Preston Love Pres Politics Prt 1 of 3

Black Votes Matter

UNO Adjunct Professor, Preston Love Jr.


Black Lives, Black Poverty and Black Votes Matter



Presidential Politics and the Black Vote

Part 1 of 3

With the advent of the 2016 Presidential contest, I reflect on the impact and importance of the black Vote during presidential elections. There have been significant events that must be acknowledged prior to any discussion of the presidential black vote. We must establish the importance of the 1965 Voting Rights Act. We must be reminded of the importance of the civil rights struggle and movement culminating in the 1964 Civil Rights Act and the events of Selma. These historic events laid the ground work for the explosion of black registration and voting.

That explosion created an environment of a great increase in Black Elected Officials and historic victories by blacks to high profile first. First black Mayors, first black elected officials at the local, state and federal level, the congressional Black caucus and the symbolic campaign of Black congresswoman Shirley Chisholm of New York in 1972.

It is my contention that these occurrences slowly built a confidence and resolve in the black voter psychic. Repeated great milestones, first Black Mayors of Atlanta (1973), Birmingham (1979) Los Angeles (1973) and a growing list of black congressmen and women. By 1983 the black vote was strong and was constantly proving that black votes mattered throughout this country.


The race that changed things was held in 1983 when black congressman Harold Washington ran and won the race and became the first black Mayor of American’s third largest city, Chicago.

Personally, after serving as a campaign advisor to Ambassador Andrew Young in his run to be Mayor of Atlanta and his appointment of me as his Commissioner of Planning for the city of Atlanta. As such I became included in the civil rights circles in the Atlanta scene. I was sent to Chicago by Andrew Young to advise and assist the Harold Washington in his run to become Mayor of Chicago. I spent over a month in Chicago computerizing and developing a field operation with the Washington campaign. Along the way I began to develop a relationship with Rev. Jesse Jackson. Rev. Jackson was close to Andrew Young and lived in Chicago.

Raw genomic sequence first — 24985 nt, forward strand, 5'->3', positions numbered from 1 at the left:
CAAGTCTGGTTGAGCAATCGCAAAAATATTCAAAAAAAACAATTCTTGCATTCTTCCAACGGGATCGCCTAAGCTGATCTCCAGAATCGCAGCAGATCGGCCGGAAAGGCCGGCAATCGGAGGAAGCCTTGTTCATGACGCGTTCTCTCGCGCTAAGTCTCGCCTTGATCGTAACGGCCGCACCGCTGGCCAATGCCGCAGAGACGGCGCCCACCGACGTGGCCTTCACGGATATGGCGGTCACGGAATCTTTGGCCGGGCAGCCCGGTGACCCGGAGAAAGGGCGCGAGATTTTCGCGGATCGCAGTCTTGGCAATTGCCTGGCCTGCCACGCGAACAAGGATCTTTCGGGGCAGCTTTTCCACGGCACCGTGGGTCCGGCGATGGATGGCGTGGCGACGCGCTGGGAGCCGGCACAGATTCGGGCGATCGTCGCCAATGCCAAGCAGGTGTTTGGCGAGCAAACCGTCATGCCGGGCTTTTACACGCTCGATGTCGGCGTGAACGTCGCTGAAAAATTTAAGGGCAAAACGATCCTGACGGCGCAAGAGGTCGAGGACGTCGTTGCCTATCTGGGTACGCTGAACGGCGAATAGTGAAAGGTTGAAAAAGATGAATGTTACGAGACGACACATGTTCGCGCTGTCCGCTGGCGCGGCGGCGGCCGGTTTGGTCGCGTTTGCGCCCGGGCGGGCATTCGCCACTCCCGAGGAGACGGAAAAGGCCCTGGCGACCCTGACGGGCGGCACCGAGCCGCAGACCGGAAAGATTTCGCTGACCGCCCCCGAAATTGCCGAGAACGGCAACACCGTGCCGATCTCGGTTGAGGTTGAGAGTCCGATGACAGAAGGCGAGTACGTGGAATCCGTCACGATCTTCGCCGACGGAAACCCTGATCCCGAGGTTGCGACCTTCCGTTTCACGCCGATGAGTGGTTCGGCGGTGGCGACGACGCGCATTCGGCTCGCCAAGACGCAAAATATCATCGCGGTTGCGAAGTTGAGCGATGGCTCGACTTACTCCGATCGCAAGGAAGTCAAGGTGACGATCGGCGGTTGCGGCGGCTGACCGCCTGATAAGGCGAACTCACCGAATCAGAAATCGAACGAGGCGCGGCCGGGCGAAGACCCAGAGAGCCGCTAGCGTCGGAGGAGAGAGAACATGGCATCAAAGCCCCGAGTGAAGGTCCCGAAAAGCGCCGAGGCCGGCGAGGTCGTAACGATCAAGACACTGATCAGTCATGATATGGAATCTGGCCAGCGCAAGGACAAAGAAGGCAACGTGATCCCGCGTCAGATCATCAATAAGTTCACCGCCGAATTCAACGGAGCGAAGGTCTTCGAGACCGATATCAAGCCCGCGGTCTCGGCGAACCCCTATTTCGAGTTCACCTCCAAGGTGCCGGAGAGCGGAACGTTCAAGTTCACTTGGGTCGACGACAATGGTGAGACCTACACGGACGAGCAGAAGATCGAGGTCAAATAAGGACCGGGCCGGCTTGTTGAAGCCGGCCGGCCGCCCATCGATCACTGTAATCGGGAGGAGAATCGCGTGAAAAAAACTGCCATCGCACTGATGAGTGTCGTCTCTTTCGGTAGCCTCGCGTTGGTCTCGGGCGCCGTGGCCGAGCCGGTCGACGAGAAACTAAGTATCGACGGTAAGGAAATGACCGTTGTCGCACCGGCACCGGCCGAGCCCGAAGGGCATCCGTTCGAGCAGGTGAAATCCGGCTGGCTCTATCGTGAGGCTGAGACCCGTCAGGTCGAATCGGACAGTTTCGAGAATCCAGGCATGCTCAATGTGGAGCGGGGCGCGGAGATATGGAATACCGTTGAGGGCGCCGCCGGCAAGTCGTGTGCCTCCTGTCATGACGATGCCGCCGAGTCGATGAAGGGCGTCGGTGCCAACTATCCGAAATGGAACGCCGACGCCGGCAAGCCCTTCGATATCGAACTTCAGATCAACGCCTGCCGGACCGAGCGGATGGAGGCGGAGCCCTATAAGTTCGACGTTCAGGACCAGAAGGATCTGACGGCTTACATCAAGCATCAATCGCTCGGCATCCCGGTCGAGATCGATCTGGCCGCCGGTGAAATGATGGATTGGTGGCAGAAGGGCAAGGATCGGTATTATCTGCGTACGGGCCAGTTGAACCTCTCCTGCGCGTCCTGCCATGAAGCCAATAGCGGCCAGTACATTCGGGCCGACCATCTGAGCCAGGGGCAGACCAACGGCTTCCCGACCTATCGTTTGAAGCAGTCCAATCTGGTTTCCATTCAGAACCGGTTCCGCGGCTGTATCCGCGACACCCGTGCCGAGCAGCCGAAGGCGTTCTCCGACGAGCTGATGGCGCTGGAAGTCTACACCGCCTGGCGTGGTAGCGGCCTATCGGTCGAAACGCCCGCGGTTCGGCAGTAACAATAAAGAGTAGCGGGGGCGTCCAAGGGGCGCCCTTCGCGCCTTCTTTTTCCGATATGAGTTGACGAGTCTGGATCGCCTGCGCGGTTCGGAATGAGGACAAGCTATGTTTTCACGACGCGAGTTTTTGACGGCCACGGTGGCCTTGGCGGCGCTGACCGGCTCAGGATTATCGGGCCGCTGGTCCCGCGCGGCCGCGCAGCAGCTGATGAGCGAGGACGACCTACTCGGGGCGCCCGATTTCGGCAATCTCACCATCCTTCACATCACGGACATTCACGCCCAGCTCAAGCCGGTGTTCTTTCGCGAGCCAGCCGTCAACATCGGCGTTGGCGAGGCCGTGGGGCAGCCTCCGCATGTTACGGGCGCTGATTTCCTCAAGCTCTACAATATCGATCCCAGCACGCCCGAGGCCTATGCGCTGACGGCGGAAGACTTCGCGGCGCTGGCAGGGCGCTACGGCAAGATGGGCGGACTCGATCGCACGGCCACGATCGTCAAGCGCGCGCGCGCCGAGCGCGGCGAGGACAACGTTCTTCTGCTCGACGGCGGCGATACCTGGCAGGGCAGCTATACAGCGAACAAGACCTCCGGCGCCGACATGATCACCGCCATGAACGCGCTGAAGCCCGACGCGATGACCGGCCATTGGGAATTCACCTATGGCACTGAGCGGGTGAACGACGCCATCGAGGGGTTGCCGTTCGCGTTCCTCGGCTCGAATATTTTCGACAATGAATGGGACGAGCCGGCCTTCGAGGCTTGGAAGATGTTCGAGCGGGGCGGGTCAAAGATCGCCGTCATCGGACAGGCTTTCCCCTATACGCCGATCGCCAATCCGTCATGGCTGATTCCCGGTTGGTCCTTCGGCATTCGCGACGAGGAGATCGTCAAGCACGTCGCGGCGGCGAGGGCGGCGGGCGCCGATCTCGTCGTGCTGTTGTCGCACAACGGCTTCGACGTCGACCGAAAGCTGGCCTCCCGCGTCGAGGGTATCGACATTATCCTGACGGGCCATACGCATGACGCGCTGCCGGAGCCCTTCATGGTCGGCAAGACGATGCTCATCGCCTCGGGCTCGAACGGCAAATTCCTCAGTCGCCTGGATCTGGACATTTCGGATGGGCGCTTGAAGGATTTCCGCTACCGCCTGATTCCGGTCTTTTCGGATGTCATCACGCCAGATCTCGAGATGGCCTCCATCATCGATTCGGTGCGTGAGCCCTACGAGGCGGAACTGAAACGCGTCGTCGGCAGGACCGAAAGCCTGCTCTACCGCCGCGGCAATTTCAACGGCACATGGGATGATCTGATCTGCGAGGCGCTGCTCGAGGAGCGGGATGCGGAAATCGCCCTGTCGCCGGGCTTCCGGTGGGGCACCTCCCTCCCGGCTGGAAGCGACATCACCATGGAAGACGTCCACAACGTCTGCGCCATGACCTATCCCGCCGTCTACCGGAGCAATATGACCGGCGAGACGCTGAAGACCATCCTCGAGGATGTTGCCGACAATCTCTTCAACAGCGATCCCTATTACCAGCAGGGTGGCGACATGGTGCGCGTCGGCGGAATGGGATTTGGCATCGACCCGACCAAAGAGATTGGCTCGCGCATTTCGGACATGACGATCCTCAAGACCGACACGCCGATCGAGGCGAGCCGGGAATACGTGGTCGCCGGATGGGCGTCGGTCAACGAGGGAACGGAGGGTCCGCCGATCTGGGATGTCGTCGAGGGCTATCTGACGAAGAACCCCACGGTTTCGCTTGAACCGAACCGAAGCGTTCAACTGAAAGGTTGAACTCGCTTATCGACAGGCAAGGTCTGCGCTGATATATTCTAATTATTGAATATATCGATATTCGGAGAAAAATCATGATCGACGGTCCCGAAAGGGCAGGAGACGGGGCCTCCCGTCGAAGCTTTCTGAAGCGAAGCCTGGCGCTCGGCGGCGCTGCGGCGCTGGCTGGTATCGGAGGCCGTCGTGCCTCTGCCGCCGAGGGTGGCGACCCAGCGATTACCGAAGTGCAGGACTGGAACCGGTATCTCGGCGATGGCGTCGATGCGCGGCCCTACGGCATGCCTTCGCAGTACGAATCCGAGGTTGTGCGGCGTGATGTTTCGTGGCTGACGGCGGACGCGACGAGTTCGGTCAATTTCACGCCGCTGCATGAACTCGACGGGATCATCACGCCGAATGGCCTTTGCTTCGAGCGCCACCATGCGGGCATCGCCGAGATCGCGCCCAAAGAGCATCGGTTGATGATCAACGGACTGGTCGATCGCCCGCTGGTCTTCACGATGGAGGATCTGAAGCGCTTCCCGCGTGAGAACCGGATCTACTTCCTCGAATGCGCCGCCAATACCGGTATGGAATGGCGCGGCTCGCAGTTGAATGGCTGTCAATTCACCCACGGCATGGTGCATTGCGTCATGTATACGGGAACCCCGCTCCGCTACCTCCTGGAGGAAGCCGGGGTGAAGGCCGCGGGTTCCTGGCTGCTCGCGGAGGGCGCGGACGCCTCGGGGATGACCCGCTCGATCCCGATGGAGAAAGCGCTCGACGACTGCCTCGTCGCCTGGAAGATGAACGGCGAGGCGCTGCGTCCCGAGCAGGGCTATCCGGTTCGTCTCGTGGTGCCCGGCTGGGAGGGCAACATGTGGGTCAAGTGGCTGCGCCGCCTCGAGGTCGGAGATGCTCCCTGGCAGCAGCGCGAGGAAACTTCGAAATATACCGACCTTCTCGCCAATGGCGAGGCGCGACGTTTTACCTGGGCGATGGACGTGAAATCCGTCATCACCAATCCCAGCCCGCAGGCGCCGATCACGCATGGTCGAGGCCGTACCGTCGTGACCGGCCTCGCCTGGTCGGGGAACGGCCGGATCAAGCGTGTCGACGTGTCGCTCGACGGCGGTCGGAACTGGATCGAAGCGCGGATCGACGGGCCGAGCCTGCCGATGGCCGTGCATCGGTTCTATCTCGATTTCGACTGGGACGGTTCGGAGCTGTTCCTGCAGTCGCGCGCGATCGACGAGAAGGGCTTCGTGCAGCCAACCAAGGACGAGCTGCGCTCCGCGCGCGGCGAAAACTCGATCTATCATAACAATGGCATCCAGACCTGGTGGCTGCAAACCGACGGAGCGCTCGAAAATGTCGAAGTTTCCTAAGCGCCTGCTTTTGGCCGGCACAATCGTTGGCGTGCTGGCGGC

Immediately following Harold Washington’s win, the buzz among the national black leadership, which included Rev. Jackson was, “if we (black community) can win Chicago we can win the Presidency, the time has come”. In other words the Black vote had arrived, matured and black voters began to realize that black votes mattered. (Please note, this was 1983 and in my humble opinion this was the beginning of the 2008 candidacy of Barrack Obama)There were meetings, phone calls, letters among the leadership about the idea of running a black for a serious run for the democratic nomination and on for the Presidency. Many prominent names were kicked around, former Atlanta Mayor Maynard Jackson, newly elected Atlanta Mayor Andrew Young, Harold Washington. DC Mayor Marion Barry, Richard Hatcher, Jesse Jackson and others. The feeling was that the black vote had proven itself, all over the country, the black turnout in Chicago was an amazing, over 90% for Harold Washington. Talk of who would run the campaign was discussed. Ivanhoe Donaldson (Barry’s guy), Stoney Cook (Young’s guy), Preston Love (Young’s new talent), and a few others. There was a Time magazine (1983) article written along the way (by Tom White) which discussed myself and the others as the small few national Black campaign resources available at that time for such an effort.


No consensus decision was ever formally made but Rev Jackson decided to test the waters and received the blessing of most of the leaders. Rev Jackson launched a southern voter registration tour, hired me as his only staff (I took a leave of absence from the City of Atlanta).

Read part 2 and follow what evolved; a hint, RUN, JESSE RUN!




To review previous Black Votes Matter column articles visit Or Preston love can be reached at [email protected]





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